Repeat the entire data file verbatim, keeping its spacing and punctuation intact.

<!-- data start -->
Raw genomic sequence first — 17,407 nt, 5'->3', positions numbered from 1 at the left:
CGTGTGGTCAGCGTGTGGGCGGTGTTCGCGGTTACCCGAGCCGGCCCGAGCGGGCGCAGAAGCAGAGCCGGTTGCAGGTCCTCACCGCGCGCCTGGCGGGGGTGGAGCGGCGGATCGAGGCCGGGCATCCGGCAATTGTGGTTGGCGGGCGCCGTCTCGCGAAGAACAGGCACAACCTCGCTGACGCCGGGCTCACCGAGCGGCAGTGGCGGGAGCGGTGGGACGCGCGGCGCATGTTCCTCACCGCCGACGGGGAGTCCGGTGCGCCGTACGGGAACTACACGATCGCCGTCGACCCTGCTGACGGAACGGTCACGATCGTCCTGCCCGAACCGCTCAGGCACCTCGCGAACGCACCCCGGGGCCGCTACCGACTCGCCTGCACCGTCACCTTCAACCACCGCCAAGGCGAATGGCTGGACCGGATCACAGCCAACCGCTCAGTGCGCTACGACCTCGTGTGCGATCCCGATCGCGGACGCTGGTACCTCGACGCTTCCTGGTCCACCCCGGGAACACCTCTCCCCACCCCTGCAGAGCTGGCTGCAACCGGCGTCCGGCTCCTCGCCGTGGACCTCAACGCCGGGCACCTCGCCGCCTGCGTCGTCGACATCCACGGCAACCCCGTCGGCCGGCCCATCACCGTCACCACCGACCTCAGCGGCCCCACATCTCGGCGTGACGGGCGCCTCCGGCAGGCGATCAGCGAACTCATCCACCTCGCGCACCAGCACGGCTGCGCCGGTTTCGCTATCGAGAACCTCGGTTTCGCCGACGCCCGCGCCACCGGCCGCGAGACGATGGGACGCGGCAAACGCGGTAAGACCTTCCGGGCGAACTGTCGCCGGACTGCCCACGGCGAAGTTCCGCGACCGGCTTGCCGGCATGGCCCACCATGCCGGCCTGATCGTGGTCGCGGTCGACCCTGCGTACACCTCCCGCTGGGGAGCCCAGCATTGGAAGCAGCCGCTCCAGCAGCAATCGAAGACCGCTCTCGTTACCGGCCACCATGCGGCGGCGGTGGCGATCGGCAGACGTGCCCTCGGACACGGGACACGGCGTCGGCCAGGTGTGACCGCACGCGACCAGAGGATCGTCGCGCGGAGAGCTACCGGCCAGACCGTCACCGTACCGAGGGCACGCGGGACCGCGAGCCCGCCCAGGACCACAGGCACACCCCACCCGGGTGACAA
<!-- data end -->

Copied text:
Raw genomic sequence first — 17,407 nt, 5'->3', positions numbered from 1 at the left:
CGTGTGGTCAGCGTGTGGGCGGTGTTCGCGGTTACCCGAGCCGGCCCGAGCGGGCGCAGAAGCAGAGCCGGTTGCAGGTCCTCACCGCGCGCCTGGCGGGGGTGGAGCGGCGGATCGAGGCCGGGCATCCGGCAATTGTGGTTGGCGGGCGCCGTCTCGCGAAGAACAGGCACAACCTCGCTGACGCCGGGCTCACCGAGCGGCAGTGGCGGGAGCGGTGGGACGCGCGGCGCATGTTCCTCACCGCCGACGGGGAGTCCGGTGCGCCGTACGGGAACTACACGATCGCCGTCGACCCTGCTGACGGAACGGTCACGATCGTCCTGCCCGAACCGCTCAGGCACCTCGCGAACGCACCCCGGGGCCGCTACCGACTCGCCTGCACCGTCACCTTCAACCACCGCCAAGGCGAATGGCTGGACCGGATCACAGCCAACCGCTCAGTGCGCTACGACCTCGTGTGCGATCCCGATCGCGGACGCTGGTACCTCGACGCTTCCTGGTCCACCCCGGGAACACCTCTCCCCACCCCTGCAGAGCTGGCTGCAACCGGCGTCCGGCTCCTCGCCGTGGACCTCAACGCCGGGCACCTCGCCGCCTGCGTCGTCGACATCCACGGCAACCCCGTCGGCCGGCCCATCACCGTCACCACCGACCTCAGCGGCCCCACATCTCGGCGTGACGGGCGCCTCCGGCAGGCGATCAGCGAACTCATCCACCTCGCGCACCAGCACGGCTGCGCCGGTTTCGCTATCGAGAACCTCGGTTTCGCCGACGCCCGCGCCACCGGCCGCGAGACGATGGGACGCGGCAAACGCGGTAAGACCTTCCGGGCGAACTGTCGCCGGACTGCCCACGGCGAAGTTCCGCGACCGGCTTGCCGGCATGGCCCACCATGCCGGCCTGATCGTGGTCGCGGTCGACCCTGCGTACACCTCCCGCTGGGGAGCCCAGCATTGGAAGCAGCCGCTCCAGCAGCAATCGAAGACCGCTCTCGTTACCGGCCACCATGCGGCGGCGGTGGCGATCGGCAGACGTGCCCTCGGACACGGGACACGGCGTCGGCCAGGTGTGACCGCACGCGACCAGAGGATCGTCGCGCGGAGAGCTACCGGCCAGACCGTCACCGTACCGAGGGCACGCGGGACCGCGAGCCCGCCCAGGACCACAGGCACACCCCACCCGGGTGACAA